great Meaning in the Cambridge English Dictionary
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Meaning of “great” in the English Dictionary

"great" in British English

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uk   us   /ɡreɪt/

great adjective (BIG)

A2 large in ​amount, ​size, or ​degree: an ​enormous great ​hole The ​issue is of great ​importance to ​voters. The ​improvement in ​waterstandards over the last 50 ​years has been very great. A great many ​people would ​agree. The greatmajority of (= ​almost all)people would ​agree.formal It gives us great pleasure to ​announce the ​engagement of ​ourdaughter Maria.formal It is with great sorrow that I ​inform you of the ​death of ​ourdirector. I have great sympathy for you. I ​spent a great deal oftime there. [before noun] used in ​names, ​especially to ​meanlarge or ​important: a Great Dane (= ​largetype of ​dog) Catherine the Great the Great Wall of ​China the Great Bear (= ​group of ​stars)greater than specialized larger in ​number or ​amount than: X must be ​equal to or greater than 10.
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great adjective (FAMOUS)

B2 approving famous, ​powerful, or ​important as one of a ​particulartype: a great ​politician/​leader/​artist/man/woman This is one of Rembrandt's greatest ​paintings. Who do you ​think is the greatest ​modernnovelist?
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great adjective (EXTREME)

B1 extreme: great ​success/​difficulty
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great adjective (GOOD)

A1 informal very good: a great ​idea We had a great ​time last ​night at the ​party. It's great tosee you after all this ​time! "I'll ​lend you the ​car if you like." "Great! Thanks a lot!" "What's ​your new ​teacher like?" "Oh, he's great." "How are you ​feeling now?" "Great." informal used to ​mean that something is very ​bad: Oh great ! That's all I need - more ​bills!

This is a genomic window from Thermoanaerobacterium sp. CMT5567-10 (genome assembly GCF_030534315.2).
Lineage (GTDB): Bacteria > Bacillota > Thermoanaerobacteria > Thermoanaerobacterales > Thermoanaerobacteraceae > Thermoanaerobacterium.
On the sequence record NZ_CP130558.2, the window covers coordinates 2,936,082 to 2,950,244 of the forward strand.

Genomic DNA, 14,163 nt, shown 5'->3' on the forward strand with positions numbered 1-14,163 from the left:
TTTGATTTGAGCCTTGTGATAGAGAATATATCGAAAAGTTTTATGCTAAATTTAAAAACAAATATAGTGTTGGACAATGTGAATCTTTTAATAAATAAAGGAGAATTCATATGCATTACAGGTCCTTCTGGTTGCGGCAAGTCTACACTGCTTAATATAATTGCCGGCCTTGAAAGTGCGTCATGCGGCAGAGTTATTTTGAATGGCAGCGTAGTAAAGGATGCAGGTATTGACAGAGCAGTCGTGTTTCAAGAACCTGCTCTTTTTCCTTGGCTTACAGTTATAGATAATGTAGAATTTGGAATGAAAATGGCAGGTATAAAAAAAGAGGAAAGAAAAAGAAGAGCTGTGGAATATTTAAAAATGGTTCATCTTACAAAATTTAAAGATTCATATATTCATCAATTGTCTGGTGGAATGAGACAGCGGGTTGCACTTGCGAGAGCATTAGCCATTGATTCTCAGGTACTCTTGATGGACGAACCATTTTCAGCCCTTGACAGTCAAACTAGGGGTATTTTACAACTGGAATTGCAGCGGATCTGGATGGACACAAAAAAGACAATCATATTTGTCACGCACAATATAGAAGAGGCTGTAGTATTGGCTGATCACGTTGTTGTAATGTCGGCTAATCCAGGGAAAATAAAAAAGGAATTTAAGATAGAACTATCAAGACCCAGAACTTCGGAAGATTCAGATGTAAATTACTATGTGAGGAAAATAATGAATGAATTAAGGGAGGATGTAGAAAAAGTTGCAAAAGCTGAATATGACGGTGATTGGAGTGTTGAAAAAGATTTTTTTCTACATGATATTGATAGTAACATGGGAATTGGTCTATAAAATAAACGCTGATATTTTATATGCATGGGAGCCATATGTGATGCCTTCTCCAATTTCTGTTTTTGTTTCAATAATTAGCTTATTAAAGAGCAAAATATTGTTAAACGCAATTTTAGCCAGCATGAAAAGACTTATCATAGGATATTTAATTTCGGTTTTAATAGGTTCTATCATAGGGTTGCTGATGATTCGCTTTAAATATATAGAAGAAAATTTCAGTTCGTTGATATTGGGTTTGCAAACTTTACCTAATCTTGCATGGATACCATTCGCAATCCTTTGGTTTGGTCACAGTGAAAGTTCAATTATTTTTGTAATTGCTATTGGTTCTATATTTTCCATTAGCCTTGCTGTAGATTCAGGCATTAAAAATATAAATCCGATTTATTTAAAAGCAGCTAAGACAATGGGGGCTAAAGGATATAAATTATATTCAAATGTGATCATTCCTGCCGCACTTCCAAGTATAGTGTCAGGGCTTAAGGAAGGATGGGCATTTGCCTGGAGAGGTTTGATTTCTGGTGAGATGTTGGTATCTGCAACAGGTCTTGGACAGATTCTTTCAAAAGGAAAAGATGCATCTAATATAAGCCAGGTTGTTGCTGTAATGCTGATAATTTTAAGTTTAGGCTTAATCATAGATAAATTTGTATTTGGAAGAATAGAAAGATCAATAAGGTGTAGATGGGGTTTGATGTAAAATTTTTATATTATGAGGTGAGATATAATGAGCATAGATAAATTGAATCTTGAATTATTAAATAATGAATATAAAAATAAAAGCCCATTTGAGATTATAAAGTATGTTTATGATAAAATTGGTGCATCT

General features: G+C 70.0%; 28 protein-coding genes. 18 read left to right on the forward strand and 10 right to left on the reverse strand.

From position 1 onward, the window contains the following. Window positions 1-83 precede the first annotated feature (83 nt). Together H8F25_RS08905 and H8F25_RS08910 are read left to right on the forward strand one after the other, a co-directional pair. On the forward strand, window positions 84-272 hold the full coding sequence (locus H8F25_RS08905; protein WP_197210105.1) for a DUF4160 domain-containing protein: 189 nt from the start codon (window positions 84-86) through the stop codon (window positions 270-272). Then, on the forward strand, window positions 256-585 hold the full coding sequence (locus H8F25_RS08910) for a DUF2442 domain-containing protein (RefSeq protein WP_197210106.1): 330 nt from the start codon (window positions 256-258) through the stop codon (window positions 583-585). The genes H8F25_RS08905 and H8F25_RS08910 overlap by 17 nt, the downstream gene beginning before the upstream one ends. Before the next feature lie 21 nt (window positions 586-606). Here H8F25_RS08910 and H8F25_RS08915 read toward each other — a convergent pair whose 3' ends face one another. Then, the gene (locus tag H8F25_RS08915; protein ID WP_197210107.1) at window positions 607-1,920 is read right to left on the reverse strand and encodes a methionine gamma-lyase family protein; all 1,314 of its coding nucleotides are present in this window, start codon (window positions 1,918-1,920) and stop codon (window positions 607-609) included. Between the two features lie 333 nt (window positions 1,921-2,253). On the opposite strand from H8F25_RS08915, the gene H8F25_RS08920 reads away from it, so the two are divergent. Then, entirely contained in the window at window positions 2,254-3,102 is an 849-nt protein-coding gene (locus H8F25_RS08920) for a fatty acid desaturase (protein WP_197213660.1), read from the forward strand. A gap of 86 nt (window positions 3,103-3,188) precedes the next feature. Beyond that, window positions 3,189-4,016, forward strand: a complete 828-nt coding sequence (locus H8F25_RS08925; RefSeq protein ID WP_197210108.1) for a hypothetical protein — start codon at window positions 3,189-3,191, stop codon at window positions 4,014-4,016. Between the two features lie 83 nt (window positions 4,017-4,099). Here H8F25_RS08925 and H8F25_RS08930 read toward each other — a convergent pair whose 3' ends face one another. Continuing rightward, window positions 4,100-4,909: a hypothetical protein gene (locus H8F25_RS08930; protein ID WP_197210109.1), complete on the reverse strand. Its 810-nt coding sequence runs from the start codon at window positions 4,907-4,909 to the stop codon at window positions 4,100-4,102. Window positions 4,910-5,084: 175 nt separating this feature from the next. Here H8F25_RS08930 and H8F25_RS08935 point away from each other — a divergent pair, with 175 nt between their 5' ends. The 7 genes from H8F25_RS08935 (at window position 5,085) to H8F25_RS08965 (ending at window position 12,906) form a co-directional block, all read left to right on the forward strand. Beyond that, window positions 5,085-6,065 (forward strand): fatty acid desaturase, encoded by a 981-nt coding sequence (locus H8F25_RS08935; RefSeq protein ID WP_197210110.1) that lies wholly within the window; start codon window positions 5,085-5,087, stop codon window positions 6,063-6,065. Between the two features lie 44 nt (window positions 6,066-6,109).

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noun [U] uk   us   /ˈɡreɪt.nəs/
B2 skill and ​importance: Her greatness as a ​writer is ​unquestioned.

greatadverb [before noun], adjective

uk   us   /ɡreɪt/ informal
B2 used to ​emphasize the ​meaning of another word: a great ​bigspider a great ​longqueue You great ​idiot! Pat's a great ​friend of mine.
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greatnoun [C]

uk   us   /ɡreɪt/
a ​famousperson in a ​particulararea of ​activity: formertennis great Arthur Ashe Woody Allen, one of the all-time greats of the ​cinema


uk   us   /ɡreɪt-/
used with a word for a ​familymember to ​mean one generation away from that ​member: your great-grandmother (= the ​grandmother of one of ​yourparents) your great-grandson (= the ​grandson of ​yourchild)
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  • This is ​your great-uncle George. He's Daddy's ​uncle.
  • I have seven ​grandchildren, and ​lots of great-nephews and -​nieces.
  • Adelia was my great-aunt and a very ​grandoldlady.
  • He is the great-great-grandson of Sigmund Freud.
  • We ​found the ​graves of my great-great-grandfather and his first and second ​wives.
(Definition of great from the Cambridge Advanced Learner’s Dictionary & Thesaurus © Cambridge University Press)

"great" in American English

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greatadjective [-er/-est only]

 us   /ɡreɪt/

great adjective [-er/-est only] (LARGE)

large or ​unusuallylarge in ​amount or ​degree: the Great Lakes He went on to great ​success as an ​actor. There was a great ​deal of (= a lot of)excitement in the ​classroom before ​lunch.

great adjective [-er/-est only] (IMPORTANT)

important, ​powerful, or ​famous: a great ​president a great ​athlete

great adjective [-er/-est only] (GOOD)

infml very good or very ​effective; ​excellent: We had a great ​time. She has a great ​voice. This ​stuff is great for ​cleaningwindows.
noun [U]  us   /ˈɡreɪt·nəs/
Her greatness as a ​writer is beyond ​question.

greatnoun [C]

 us   /ɡreɪt/

great noun [C] (IMPORTANT PERSON)

a ​famousperson in a ​particulararea of ​activity: This ​sportsfacility is named after the ​tennis great Arthur Ashe.


 us   /ˌɡreɪt/

great prefix (FAMILIES)

used with a word for a ​familymember, such as grandmother , to ​mean one generationolder than that ​familymember: great-grandmother
(Definition of great from the Cambridge Academic Content Dictionary © Cambridge University Press)
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